Takoma Park bartender looks to make beer the new wine of food -- Gazette.Net


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Brett Robison is looking to build an empire and it starts with beer.

At Republic, a recently opened restaurant in Takoma Park, Robison, a 26-year-old bar manager, is working to become the “everything-but-wine professional.”

It begins with a mantra of anything wine can do, beer can do better — whether with cheese or fish.

Robison recently learned that he is now one of over 1,000 certified cicerones internationally — similar to a wine sommelier. It’s a title recognizing a deep understanding of beer.

“I’m a huge beer nerd,” Robison said.

He started a career in finance, gathering money to finance his dreams. Six months into the a New York City job, he realized that doing sales and trading computation was never what he wanted to with this life.

“I just didn’t enjoy the people. I didn’t get enough human interaction,” he added.

He decided to act on a long-term desire to go into the restaurant business.

And the logical thought processes from a finance background helped tremendously in bartending, Robison said. It’s not a total jump to go from mathematics to developing syrups for drinks, he said.

Zagat, a well-known restaurant guide, recently featured Robison as one of eight “up-and-coming” bartenders to watch in the Washington, D.C., area.

For that feature, Robison listed whiskey as his favorite spirit and said the cocktail of which he’s proudest is the “Primitive American” (Small’s American Gin, Catoctin Creek Rye Whiskey, Pierre Ferrand Dry Curacao, lemon juice, sugar).

After leaving New York, he spent a year around a bar, a brewery and books. Robison lived at his parents’ house in the suburbs during what he jokingly calls his “sabbatical.”

“I had a full year of devoted study because there was nothing else for me to do,” he said.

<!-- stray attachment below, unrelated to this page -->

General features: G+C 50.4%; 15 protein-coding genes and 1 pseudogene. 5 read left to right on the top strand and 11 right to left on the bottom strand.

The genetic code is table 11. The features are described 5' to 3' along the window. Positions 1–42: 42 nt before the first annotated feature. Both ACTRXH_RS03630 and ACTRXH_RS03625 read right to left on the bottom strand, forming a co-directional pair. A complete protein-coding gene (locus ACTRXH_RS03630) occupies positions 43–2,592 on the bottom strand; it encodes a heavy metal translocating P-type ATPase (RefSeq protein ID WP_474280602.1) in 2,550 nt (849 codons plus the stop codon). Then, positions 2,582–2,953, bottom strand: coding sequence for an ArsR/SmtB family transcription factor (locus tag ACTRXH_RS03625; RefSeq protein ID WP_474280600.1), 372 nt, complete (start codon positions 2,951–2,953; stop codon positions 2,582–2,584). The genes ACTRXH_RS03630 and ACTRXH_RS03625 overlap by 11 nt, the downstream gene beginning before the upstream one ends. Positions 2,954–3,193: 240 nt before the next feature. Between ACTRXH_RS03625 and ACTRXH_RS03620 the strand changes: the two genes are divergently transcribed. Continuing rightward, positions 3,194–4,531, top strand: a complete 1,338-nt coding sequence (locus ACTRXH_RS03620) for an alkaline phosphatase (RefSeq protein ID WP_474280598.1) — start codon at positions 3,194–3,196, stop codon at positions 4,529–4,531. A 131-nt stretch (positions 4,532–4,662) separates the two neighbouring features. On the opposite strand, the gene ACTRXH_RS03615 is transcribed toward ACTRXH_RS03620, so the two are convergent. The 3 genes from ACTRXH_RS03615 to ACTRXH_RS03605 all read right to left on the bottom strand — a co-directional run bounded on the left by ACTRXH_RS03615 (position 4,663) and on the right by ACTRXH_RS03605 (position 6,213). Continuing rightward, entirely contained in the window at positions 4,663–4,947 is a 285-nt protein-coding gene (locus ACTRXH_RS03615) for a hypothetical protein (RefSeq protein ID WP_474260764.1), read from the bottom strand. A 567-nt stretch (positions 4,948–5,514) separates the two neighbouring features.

It was a calculated move. Three years ago, Robison saw that the D.C. restaurant scene was “in the process of exploding” as people began living in the city rather than commuting. Living at his parents’ house in Virginia helped him get into the growing market of restaurants and bars around the metro area.

A self-proclaimed beer advocate, Robison is well-versed in brewing beer and even follows legislation affecting beer.

“[Montgomery County] is the only place in the entire world where I have to buy beer from the government,” he said, referring to the county’s control of alcohol sales, “and for, like, a beer advocate, that’s the worst imaginable thing.”

Margins of profit for beer are so low to begin with, Robison said, it makes it difficult when the government is in charge of the process.

“They don’t have any business being in this business,” he said. “You have a government monopoly operating in a private industry.”

Robison’s beer advocacy fits in at the restaurant, which only sells beer from local breweries.

According to Robison, he’s not the only nerd at the resturant. The entire staff “geeks out,” providing local, seasonal products with a menu that plays on the history behind Takoma Park. The entire feel of Republic is a laidback environment with local food.

“Everything awesome with zero pretension,” Robison said.

Bartending goes past the mixology of drinks, though, behind the bar where you’re a friend for whomever is sitting at the counter.

It’s why Robison wouldn’t say what his favorite drink to make is — it depends on who that person is.

“I like whatever makes you happiest,” he added.

All Robison asks: “Please tip accordingly.”



tamenabar@gazette.net